David Swensen is the chief investment officer of Yale University’s $19.4 billion fund. He is also the author of an excellent book, Unconventional Success: A Fundamental Approach to Personal Investment.
Swensen is credited with changing the way endowments invest by using private equity and hedge funds to boost returns. Given these views, it is particularly noteworthy that, at recent session of the John C. Bogle Legacy Forum, Swensen is quoted saying that unless an investor has access to “incredibly high-qualified professionals,” they “should be 100 percent passive—that includes almost all individual investors and most institutional investors”. In an NPR interview, he affirms these views, stating: “When you look at the results on an after-fee, after-tax basis, over reasonably long periods of time, there’s almost no chance that you end up beating the index fund.”
His qualification is unfortunate. The reality is that most individual investors will be encouraged to believe they, with the assistance of their brokers and advisers, can find incredibly high-qualified professionals. They are likely to be very disappointed.
Reliance on alternative investments is dangerous. Clearly, Swensen has access to “incredibly high-qualified professionals.” So do the chief investment officers of Harvard, Princeton, and Stanford. Yet, according to one article, for the one-year period ending June 30, 2009, Yale’s endowment was down 24.6 percent, Harvard’s lost 27.3 percent, Princeton’s lost 24 percent, and Stanford’s lost 27 percent. The article notes the median loss was only 19.14 percent for foundations and endowments, according to WilshireTrust Universe. Did the investment skill of these well-qualified professionals go on sabbatical during that year?
An easier way to achieve Swensen-like returns. While Swensen’s returns are impressive, they are not transparent. Endowments have minimal tax reporting disclosure, providing little insight into how Swensen’s fund achieves its returns. But individual investors don’t need access to alternative investments in order to obtain Swensen-like returns. A study of the 20-year performance of the Yale University endowment from July 1, 1985 to June 30, 2005 came to an interesting conclusion. An all stock, passively managed portfolio of 11 indexes, with 80 years of simulated risk and return data, beat the returns of the Yale endowment during this period. The funds in this portfolio are publicly traded. The risk and returns are completely transparent.
The odds of finding skilled fund managers is small. How difficult is it to identify incredibly high-qualified professionals? This is not an exercise for the faint of heart. One article notes the dismal performance of all the mutual fund managers in the database of the Center for Research in Security Prices. The average alpha, which is the return of a portfolio beyond what can be explained by exposure to risk, was -1.5 percent. That’s a negative alpha.
Few individual investors believe they are average, so the fool’s errand of trying to pick an outperforming mutual fund manager still has many takers. The odds are pretty poor. Let’s say you study the Morningstar and Lipper data and assume that skilled managers can be randomly unlucky and unskilled managers can get lucky in any period of time. You would need a 40 percent accuracy rate in identifying skilled mangers, which is four times better than what could be expected by random chance, in order to have a 50 percent chance of achieving a positive alpha. Those aren’t good odds.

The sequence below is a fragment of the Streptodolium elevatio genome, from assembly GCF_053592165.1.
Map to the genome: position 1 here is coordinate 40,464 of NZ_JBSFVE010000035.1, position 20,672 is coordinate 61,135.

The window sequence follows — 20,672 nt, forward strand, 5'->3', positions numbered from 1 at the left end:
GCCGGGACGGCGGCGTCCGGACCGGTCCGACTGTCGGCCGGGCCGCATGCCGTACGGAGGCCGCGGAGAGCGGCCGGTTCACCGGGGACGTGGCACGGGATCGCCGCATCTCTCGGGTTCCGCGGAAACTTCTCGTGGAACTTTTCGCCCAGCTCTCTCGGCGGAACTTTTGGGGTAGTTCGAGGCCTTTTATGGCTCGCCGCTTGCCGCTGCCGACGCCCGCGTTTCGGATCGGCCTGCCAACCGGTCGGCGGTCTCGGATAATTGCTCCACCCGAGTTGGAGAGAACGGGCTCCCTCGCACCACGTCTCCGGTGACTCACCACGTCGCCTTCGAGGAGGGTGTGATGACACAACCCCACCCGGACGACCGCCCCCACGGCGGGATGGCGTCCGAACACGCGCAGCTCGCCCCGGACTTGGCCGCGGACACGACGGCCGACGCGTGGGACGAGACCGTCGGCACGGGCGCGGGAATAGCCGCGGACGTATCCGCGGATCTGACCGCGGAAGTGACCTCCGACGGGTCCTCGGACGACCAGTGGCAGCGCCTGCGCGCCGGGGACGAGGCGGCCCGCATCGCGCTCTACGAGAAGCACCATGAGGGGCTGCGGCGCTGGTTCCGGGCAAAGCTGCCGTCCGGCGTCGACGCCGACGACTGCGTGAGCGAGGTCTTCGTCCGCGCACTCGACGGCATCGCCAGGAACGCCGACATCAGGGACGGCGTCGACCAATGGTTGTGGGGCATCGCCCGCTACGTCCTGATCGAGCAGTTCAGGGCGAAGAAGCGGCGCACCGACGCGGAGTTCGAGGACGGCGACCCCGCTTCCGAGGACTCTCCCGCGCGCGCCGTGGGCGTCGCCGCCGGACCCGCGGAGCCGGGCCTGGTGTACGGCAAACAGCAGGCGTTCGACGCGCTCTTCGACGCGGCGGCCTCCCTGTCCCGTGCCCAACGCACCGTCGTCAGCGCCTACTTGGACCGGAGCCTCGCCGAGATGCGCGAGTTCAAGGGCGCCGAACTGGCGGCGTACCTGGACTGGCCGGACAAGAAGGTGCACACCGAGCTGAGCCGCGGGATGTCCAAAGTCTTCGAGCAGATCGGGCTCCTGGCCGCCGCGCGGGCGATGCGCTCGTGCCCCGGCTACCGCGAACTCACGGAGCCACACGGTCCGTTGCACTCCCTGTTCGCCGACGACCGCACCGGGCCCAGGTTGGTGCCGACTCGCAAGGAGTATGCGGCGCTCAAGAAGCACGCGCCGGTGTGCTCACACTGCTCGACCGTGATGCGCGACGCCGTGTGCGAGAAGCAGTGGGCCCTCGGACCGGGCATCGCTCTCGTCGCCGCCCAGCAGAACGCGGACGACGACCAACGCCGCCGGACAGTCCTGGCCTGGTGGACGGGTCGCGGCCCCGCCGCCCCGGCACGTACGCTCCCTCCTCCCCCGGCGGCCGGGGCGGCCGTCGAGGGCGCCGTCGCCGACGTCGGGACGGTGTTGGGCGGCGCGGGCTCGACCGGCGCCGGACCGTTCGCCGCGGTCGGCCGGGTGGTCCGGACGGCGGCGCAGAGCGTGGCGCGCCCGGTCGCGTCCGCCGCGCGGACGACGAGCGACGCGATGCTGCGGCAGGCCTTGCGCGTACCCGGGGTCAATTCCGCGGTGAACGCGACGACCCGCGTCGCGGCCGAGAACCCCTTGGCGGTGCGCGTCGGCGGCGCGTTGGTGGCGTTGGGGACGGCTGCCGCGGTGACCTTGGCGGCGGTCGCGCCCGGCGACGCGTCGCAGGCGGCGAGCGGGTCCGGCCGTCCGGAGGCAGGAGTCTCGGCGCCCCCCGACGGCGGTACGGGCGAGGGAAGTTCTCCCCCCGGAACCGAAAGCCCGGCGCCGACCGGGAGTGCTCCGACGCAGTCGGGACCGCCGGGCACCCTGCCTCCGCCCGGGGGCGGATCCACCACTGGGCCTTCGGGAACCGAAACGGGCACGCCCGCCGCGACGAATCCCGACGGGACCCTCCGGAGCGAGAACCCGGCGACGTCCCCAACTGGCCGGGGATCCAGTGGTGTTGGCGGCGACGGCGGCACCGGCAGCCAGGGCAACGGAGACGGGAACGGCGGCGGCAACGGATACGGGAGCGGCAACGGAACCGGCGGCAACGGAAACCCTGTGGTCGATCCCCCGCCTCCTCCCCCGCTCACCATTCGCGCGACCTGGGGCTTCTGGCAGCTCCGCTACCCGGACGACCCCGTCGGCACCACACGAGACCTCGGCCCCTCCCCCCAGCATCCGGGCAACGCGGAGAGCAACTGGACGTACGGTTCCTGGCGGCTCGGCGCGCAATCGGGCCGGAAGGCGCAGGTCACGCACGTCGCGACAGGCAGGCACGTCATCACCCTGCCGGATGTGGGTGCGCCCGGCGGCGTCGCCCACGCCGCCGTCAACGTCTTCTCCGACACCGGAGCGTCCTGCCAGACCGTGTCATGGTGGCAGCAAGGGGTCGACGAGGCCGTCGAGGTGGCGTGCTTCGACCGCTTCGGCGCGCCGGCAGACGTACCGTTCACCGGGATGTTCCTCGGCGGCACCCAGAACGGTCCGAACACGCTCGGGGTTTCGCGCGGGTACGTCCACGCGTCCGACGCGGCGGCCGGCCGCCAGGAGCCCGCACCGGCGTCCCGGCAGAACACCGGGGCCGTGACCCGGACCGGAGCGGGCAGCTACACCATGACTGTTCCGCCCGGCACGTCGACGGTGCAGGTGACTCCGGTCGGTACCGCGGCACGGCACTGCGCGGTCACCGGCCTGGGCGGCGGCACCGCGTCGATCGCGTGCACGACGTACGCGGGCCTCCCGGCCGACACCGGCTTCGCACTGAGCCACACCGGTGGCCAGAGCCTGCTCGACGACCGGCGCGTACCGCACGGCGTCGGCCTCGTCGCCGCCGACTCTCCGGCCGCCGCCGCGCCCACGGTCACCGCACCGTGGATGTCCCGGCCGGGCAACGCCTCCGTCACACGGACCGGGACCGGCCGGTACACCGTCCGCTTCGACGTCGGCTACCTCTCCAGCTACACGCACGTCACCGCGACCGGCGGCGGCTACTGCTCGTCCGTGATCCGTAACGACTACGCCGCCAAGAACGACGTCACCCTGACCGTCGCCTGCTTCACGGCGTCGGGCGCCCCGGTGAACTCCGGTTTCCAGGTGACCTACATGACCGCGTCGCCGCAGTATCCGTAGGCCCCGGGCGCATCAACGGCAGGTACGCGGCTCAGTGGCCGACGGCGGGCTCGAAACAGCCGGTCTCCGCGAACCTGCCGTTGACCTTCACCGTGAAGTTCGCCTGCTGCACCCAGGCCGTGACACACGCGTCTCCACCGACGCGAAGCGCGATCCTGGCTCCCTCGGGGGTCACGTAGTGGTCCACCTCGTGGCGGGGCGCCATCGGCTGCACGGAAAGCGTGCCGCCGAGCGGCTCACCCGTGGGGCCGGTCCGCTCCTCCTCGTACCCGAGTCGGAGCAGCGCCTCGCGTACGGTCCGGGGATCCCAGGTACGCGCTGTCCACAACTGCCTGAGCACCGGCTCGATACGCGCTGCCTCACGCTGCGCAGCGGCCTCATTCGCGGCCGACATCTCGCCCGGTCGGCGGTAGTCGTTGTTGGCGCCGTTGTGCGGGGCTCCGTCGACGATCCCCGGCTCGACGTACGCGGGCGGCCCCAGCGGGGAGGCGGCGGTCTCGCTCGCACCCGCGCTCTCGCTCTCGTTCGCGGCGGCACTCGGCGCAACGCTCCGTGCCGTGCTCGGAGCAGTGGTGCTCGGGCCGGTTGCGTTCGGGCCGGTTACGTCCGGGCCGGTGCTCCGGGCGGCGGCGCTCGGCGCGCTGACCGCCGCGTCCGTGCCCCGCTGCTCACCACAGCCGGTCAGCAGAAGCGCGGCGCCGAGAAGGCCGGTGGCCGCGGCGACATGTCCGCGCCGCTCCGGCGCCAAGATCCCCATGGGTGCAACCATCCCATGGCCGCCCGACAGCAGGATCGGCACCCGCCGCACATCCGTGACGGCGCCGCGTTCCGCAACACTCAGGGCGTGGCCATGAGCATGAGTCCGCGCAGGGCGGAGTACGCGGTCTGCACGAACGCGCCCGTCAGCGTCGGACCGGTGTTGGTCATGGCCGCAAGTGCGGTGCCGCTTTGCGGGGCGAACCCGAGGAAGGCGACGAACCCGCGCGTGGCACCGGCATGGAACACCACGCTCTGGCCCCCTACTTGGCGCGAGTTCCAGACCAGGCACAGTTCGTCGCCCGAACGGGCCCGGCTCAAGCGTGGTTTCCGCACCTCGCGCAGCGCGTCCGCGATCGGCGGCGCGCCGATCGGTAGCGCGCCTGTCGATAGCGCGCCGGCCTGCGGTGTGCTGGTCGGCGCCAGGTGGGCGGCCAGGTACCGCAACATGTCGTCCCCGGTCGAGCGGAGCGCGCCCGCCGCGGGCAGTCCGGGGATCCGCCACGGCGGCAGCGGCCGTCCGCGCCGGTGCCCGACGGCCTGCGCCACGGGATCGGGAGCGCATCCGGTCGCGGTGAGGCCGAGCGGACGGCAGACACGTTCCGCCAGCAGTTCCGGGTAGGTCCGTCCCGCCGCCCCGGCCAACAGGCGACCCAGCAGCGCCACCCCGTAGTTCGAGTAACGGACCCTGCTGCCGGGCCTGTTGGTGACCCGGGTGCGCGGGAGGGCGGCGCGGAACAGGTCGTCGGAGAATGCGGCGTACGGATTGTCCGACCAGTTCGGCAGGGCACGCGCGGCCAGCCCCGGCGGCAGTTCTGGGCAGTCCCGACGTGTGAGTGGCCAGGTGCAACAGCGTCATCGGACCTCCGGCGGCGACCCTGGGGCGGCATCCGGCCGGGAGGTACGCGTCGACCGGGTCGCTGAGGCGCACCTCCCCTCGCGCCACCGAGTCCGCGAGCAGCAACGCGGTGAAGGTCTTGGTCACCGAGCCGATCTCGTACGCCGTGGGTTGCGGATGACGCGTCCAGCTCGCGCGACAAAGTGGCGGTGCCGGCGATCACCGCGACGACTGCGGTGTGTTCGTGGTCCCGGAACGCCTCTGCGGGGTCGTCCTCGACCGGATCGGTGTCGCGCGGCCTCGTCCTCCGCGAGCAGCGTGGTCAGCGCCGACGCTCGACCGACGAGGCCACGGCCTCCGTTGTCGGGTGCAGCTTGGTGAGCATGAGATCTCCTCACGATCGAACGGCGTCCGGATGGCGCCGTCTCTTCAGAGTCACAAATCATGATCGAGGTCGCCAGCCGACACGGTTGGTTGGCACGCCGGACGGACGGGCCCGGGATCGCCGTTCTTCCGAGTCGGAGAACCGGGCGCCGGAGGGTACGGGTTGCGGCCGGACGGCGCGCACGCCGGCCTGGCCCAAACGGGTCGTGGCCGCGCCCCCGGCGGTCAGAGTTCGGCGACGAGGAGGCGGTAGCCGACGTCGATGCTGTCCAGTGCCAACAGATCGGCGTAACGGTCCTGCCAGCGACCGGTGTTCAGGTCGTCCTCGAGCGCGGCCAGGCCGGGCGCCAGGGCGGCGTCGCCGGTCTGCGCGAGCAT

Finding great managers doesn’t mean great returns. Big state pension plans have access to the best managers in the world. Yet a comprehensive study of the performance of a large number of these plans indicated that all but one of them underperformed a comparable index portfolio.
Don’t try to pick incredibly high-qualified professionals. You are likely to fail. Instead, invest in a globally diversified portfolio of low management fee index funds, in an asset allocation appropriate for you.
Dan Solin is a senior vice president of Index Funds Advisors. He is the New York Times bestselling author of The Smartest Investment Book You'll Ever Read, The Smartest 401(k) Book You'll Ever Read, The Smartest Retirement Book You'll Ever Read, and The Smartest Portfolio You'll Ever Own. His new book, The Smartest Money Book You'll Ever Read, was published on December 27, 2011.
The views set forth in this blog are the opinions of the author alone and may not represent the views of any firm or entity with whom he is affiliated. The data, information, and content on this blog are for information, education, and non-commercial purposes only. Returns from index funds do not represent the performance of any investment advisory firm. The information on this blog does not involve the rendering of personalized investment advice and is limited to the dissemination of opinions on investing. No reader should construe these opinions as an offer of advisory services. Readers who require investment advice should retain the services of a competent investment professional. The information on this blog is not an offer to buy or sell, or a solicitation of any offer to buy or sell any securities or class of securities mentioned herein. Furthermore, the information on this blog should not be construed as an offer of advisory services. Please note that the author does not recommend specific securities nor is he responsible for comments made by persons posting on this blog.